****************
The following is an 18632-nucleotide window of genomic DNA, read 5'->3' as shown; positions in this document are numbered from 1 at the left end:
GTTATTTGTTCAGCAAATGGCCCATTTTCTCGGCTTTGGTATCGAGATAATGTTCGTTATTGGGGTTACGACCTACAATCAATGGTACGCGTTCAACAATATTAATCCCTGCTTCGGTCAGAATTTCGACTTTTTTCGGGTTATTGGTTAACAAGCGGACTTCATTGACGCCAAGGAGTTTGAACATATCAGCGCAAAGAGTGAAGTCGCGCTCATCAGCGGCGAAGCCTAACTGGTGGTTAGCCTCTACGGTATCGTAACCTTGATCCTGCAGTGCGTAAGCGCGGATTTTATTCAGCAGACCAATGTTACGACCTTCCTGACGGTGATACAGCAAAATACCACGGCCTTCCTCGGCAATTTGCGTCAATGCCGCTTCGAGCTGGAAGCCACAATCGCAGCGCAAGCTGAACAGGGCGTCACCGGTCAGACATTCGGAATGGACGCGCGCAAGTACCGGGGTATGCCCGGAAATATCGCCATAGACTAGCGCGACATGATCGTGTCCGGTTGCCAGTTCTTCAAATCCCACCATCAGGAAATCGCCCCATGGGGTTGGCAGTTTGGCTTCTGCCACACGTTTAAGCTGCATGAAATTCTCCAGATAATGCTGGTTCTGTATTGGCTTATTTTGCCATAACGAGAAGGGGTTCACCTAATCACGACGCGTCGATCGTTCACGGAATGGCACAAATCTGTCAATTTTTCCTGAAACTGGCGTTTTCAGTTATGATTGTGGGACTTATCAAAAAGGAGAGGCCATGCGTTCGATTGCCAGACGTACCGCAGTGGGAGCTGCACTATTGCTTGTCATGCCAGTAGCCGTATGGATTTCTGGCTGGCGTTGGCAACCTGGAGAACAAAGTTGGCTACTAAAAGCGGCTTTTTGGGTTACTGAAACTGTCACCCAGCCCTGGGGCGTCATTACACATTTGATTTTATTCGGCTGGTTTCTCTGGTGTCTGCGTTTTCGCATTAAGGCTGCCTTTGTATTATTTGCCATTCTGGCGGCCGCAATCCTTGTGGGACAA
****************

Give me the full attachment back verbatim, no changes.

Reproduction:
The following is an 18632-nucleotide window of genomic DNA, read 5'->3' as shown; positions in this document are numbered from 1 at the left end:
GTTATTTGTTCAGCAAATGGCCCATTTTCTCGGCTTTGGTATCGAGATAATGTTCGTTATTGGGGTTACGACCTACAATCAATGGTACGCGTTCAACAATATTAATCCCTGCTTCGGTCAGAATTTCGACTTTTTTCGGGTTATTGGTTAACAAGCGGACTTCATTGACGCCAAGGAGTTTGAACATATCAGCGCAAAGAGTGAAGTCGCGCTCATCAGCGGCGAAGCCTAACTGGTGGTTAGCCTCTACGGTATCGTAACCTTGATCCTGCAGTGCGTAAGCGCGGATTTTATTCAGCAGACCAATGTTACGACCTTCCTGACGGTGATACAGCAAAATACCACGGCCTTCCTCGGCAATTTGCGTCAATGCCGCTTCGAGCTGGAAGCCACAATCGCAGCGCAAGCTGAACAGGGCGTCACCGGTCAGACATTCGGAATGGACGCGCGCAAGTACCGGGGTATGCCCGGAAATATCGCCATAGACTAGCGCGACATGATCGTGTCCGGTTGCCAGTTCTTCAAATCCCACCATCAGGAAATCGCCCCATGGGGTTGGCAGTTTGGCTTCTGCCACACGTTTAAGCTGCATGAAATTCTCCAGATAATGCTGGTTCTGTATTGGCTTATTTTGCCATAACGAGAAGGGGTTCACCTAATCACGACGCGTCGATCGTTCACGGAATGGCACAAATCTGTCAATTTTTCCTGAAACTGGCGTTTTCAGTTATGATTGTGGGACTTATCAAAAAGGAGAGGCCATGCGTTCGATTGCCAGACGTACCGCAGTGGGAGCTGCACTATTGCTTGTCATGCCAGTAGCCGTATGGATTTCTGGCTGGCGTTGGCAACCTGGAGAACAAAGTTGGCTACTAAAAGCGGCTTTTTGGGTTACTGAAACTGTCACCCAGCCCTGGGGCGTCATTACACATTTGATTTTATTCGGCTGGTTTCTCTGGTGTCTGCGTTTTCGCATTAAGGCTGCCTTTGTATTATTTGCCATTCTGGCGGCCGCAATCCTTGTGGGACAA